But this year will be different. As in cities around the world, the 650,000 residents of Macau are restricted from non-essential trips outside their homes, in order to slow the spread of the coronavirus. (So far, the Chinese territory has been strikingly successful in that fight.) In a tight, vertical city where windowsills and balconies are the closet thing most residents have to a yard, that means this year’s Nature Challenge will have to scale down to whatever can be found in an apartment — even if it’s a bug under the sink, or a houseplant basking in the sun.

“This is a good time for self-modification about how we can reach nature,” Leong said. “A cockroach is still part of the ecosystem, too.”

The City Nature Challenge is one of many ways that people around the world are shifting their relationship to the natural environment at a time when access to shared outdoor space has rarely been so fraught. In many countries, forests and recreational areas have closed to the public in keeping with quarantines. Out-of-neighborhood travel is discouraged or even banned, canceling plans for springtime camping trips or cabin visits. Though most shelter-at-home orders allow for outdoor exercise, questions still swirl about the safety of visiting public areas. In some cities, popular parks and beaches have shut their gates after large crowds proved dangerous for public health. A recent New York Times headline summed up “the new terror, and the intensifying debate, over going outside.”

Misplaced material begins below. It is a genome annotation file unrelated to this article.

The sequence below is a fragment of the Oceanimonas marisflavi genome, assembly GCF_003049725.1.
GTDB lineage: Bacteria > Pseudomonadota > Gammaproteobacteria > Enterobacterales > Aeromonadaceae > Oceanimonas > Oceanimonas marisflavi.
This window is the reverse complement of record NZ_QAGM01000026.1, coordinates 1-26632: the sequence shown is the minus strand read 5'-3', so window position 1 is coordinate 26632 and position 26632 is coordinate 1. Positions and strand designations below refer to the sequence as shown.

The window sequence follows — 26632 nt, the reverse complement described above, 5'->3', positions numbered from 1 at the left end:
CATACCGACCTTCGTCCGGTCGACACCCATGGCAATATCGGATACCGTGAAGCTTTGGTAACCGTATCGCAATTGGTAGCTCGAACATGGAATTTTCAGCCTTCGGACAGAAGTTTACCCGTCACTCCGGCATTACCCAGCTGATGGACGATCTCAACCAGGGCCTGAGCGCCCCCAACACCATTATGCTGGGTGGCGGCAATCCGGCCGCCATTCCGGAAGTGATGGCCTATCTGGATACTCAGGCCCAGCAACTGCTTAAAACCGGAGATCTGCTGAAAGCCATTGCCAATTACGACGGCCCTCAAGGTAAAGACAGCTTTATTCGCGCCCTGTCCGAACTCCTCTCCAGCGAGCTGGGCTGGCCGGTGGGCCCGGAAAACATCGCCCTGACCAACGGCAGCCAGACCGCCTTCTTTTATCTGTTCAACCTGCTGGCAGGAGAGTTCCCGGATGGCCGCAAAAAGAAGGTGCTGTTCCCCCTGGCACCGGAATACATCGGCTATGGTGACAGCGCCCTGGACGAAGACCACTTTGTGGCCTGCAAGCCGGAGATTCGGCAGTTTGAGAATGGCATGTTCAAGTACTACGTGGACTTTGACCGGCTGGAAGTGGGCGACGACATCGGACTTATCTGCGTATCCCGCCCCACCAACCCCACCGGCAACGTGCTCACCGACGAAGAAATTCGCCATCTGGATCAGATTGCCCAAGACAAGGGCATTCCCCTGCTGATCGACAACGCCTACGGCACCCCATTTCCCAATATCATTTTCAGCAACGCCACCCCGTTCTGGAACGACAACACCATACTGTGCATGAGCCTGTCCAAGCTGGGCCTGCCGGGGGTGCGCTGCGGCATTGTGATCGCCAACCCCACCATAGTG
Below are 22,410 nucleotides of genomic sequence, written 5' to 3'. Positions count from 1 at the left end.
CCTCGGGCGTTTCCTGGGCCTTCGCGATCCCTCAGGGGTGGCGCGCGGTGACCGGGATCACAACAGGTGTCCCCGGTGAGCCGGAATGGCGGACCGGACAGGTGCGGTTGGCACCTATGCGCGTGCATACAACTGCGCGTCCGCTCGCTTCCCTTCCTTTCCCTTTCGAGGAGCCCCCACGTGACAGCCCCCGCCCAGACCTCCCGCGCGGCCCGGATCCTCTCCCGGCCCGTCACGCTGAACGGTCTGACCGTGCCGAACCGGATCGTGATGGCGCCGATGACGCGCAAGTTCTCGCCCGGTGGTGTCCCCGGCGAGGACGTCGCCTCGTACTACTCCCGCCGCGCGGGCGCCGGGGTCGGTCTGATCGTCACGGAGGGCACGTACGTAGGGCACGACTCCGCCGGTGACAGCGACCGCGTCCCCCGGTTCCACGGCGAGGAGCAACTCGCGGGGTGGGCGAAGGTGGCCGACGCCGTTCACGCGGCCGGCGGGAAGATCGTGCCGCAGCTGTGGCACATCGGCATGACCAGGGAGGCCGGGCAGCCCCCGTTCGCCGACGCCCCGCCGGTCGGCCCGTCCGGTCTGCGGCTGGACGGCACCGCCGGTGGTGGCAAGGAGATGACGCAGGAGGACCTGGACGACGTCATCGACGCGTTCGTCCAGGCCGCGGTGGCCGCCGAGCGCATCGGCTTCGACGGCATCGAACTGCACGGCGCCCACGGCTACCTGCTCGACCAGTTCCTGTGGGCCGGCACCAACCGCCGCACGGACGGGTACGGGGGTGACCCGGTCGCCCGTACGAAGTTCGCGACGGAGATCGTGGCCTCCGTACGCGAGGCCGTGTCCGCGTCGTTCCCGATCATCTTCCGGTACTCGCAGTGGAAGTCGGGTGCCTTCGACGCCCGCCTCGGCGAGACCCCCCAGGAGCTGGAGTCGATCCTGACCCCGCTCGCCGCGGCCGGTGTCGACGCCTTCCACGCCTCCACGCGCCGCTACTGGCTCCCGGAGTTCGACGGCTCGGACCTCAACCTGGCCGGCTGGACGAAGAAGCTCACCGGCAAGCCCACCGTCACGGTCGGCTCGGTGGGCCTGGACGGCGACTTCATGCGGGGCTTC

But for some scientists, researchers, and stay-at-home civilians, the pandemic age may also be a chance to shift perceptions of what “nature” really means, and find new, hyper-local ways to appreciate it.